Yeah. And it's not even as simple as two steps forward, one step or yeah, two steps forward, one step back or that step back, back leads to steps forward. Lots of little steps sometimes lead to a big leap forward. I mean, I'm reminded, when I was in Japan a couple years ago as a hospital ceo, they'd been doing TQM and quality and he was early engaged in that and lean terminology and method was still pretty new to them. But yeah, they, they had this great foundation and they had a leadership, a leader, a CEO who realized and you know, said, Hey, you know, quality is my responsibility. This is my organization. And he was talking about, you know, you know, the side, this approach, you know, he talked, he was basically saying the in the center, like, you know, the US he said, you know, innovation is really a trendy thing to talk about here in Japan, but you know, nobody really, you can't really plan to innovate.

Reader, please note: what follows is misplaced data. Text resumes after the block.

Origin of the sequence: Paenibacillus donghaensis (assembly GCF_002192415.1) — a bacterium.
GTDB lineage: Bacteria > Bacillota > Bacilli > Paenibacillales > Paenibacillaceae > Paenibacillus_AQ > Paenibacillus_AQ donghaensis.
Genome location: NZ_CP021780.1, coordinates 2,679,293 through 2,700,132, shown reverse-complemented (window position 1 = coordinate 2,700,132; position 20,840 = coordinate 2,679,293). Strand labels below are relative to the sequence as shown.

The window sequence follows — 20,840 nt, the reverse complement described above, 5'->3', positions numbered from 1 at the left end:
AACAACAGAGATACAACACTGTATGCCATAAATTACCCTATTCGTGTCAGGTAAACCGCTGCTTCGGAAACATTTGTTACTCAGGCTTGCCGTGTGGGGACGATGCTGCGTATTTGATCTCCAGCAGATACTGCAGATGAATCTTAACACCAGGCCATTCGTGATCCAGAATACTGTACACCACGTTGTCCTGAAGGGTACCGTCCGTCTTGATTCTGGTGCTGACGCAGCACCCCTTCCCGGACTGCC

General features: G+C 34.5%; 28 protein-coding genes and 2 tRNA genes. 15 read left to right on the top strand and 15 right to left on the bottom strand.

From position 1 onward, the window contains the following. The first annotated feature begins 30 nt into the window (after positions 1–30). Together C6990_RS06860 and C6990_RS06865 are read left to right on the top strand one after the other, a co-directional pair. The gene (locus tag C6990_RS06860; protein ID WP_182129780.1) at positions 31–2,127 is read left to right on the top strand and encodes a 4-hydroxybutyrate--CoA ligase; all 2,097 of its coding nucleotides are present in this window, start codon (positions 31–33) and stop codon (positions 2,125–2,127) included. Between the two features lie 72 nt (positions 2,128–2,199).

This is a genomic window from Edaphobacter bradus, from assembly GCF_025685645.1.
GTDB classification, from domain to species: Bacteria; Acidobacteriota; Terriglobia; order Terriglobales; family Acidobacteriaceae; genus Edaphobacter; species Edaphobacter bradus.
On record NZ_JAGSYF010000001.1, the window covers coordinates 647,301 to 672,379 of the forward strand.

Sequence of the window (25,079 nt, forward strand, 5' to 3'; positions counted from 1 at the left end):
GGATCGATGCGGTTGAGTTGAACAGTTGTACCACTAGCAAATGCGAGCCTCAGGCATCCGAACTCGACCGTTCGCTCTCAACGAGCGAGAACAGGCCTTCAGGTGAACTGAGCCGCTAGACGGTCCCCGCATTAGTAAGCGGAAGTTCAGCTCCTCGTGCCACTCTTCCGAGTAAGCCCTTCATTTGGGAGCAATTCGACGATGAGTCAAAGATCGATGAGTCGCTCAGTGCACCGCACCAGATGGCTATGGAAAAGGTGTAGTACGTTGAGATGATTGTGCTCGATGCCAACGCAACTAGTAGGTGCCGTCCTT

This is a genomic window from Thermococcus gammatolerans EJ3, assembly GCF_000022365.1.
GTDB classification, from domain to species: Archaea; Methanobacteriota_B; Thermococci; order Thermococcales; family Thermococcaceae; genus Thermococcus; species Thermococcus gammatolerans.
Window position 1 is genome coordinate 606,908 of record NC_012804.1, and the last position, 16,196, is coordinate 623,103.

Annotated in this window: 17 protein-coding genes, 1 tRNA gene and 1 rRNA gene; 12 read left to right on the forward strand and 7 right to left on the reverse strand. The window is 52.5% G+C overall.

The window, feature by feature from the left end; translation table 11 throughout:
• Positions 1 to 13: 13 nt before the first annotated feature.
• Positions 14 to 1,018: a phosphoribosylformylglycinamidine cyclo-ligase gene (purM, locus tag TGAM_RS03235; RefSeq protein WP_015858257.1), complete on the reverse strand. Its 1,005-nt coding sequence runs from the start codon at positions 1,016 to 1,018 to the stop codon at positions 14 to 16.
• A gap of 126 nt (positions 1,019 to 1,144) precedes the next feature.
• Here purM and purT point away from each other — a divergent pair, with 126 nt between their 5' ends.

Mark Graban (14m 60s):
All you can do is do lots and lots of improvement and you stumble across innovation, which, you know, seems, seems really like kind of the classic kaizen message. It's not even lots of little ideas lead to a big impact, but little ideas sometimes, you know, striving for li little ideas, you, you stumble across a big idea occasionally. I thought it was a really interesting point that he made.

Jamie Flinchbaugh (15m 22s):
Yeah. And I think that idea, the, the, the efforts to get your arms around it, whether it's innovation or lean, a lot of the advice ends up being very similar in that you need your Kaizen promotion office, you need your, your lean team, you need your innovation function because it's, it's very easy to then get your arms around the work, you know, who you need to talk to, you know, who owns the plan. And I think in some ways it's one of the failures of outside organizations, consultants, educators, gurus. Because, you know, we can't touch every part of the organization. It is, it, it's, it's, it's too nebulous.